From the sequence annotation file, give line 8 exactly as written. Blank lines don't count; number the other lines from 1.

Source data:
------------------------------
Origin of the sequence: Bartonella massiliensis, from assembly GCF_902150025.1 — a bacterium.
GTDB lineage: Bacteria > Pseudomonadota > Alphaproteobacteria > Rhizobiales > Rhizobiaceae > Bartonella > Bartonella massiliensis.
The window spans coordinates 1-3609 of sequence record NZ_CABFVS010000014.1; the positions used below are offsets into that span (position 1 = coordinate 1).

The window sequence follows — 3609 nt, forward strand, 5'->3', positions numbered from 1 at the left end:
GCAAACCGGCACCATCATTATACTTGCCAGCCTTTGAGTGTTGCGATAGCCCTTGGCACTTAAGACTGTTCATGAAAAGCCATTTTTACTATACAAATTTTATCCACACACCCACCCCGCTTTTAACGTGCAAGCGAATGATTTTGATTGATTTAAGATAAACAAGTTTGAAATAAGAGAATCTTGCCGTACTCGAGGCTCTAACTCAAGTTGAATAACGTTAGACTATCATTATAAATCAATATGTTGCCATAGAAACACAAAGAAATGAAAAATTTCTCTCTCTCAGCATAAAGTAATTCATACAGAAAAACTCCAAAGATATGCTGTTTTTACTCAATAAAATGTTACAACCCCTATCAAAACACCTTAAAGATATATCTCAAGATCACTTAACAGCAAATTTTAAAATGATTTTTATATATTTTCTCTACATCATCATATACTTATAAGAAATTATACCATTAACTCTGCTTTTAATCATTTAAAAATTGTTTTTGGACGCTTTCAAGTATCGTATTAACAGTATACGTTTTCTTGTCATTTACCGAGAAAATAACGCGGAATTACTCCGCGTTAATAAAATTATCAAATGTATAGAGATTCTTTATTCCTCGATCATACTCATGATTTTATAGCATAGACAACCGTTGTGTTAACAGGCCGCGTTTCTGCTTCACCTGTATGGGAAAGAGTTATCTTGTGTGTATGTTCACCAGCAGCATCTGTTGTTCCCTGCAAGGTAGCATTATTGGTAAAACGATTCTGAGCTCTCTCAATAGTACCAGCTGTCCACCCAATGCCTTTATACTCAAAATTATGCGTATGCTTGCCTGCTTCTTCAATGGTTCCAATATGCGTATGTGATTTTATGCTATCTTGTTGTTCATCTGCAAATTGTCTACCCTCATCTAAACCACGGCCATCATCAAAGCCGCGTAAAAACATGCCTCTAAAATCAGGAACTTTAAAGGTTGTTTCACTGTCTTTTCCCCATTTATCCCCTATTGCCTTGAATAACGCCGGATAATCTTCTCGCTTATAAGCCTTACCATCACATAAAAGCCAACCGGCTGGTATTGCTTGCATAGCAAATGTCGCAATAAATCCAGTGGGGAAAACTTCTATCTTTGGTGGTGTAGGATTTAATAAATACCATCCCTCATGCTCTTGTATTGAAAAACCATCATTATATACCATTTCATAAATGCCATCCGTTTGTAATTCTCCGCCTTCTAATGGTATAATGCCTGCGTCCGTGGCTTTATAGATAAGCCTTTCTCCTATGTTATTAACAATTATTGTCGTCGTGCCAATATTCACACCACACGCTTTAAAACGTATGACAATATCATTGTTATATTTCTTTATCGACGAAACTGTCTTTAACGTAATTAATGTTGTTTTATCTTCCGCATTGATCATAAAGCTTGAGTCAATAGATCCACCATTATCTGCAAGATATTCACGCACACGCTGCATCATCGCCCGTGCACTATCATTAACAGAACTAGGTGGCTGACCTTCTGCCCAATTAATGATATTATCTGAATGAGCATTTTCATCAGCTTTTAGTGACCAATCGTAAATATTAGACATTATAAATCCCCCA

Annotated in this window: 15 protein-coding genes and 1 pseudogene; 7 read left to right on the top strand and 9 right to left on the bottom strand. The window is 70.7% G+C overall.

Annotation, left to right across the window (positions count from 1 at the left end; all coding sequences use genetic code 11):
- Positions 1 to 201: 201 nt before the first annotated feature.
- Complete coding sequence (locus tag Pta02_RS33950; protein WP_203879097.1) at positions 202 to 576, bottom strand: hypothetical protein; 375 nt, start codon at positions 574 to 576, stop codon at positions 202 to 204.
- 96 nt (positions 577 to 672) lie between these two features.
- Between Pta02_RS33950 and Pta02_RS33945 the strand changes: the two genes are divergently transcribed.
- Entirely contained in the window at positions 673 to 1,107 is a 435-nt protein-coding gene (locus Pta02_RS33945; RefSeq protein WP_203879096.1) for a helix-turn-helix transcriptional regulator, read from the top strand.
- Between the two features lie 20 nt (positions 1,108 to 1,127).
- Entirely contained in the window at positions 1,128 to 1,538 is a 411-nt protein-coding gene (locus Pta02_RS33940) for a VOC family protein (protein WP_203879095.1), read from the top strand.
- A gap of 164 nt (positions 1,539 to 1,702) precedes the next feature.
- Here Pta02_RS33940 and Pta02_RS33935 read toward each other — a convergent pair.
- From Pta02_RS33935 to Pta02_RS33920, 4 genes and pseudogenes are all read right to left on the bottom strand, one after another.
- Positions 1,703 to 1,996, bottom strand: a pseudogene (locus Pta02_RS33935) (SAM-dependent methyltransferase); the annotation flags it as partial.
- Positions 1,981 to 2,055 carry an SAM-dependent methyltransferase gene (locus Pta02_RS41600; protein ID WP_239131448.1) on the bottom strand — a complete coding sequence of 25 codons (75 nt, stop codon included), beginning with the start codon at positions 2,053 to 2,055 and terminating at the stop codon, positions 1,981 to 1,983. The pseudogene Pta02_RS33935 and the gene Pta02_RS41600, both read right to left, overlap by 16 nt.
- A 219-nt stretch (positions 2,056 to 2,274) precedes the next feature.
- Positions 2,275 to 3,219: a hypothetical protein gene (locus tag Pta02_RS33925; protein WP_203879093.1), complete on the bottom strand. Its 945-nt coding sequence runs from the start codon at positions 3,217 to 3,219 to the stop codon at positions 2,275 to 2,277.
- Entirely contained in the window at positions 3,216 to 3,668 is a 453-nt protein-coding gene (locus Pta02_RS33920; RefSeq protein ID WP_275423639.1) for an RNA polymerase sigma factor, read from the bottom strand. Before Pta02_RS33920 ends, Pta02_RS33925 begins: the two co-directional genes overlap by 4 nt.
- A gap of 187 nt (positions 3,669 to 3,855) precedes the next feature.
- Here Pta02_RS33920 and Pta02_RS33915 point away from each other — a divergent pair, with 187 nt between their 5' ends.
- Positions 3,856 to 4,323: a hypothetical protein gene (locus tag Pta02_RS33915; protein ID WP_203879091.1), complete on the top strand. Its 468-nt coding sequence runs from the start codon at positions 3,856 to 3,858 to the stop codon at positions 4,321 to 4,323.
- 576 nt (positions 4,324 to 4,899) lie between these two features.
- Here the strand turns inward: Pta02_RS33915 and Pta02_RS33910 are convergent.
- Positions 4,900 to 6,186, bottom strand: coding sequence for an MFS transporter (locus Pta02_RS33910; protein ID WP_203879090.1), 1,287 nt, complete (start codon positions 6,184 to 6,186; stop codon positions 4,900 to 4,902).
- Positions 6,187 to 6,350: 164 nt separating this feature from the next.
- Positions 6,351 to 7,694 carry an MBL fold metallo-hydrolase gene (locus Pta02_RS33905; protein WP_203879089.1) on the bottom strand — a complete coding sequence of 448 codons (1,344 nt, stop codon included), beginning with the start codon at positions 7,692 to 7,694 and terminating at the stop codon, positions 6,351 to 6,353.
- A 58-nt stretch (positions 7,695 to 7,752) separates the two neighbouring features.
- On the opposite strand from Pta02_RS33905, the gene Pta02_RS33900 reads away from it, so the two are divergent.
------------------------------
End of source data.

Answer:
- Positions 1 to 201: 201 nt before the first annotated feature.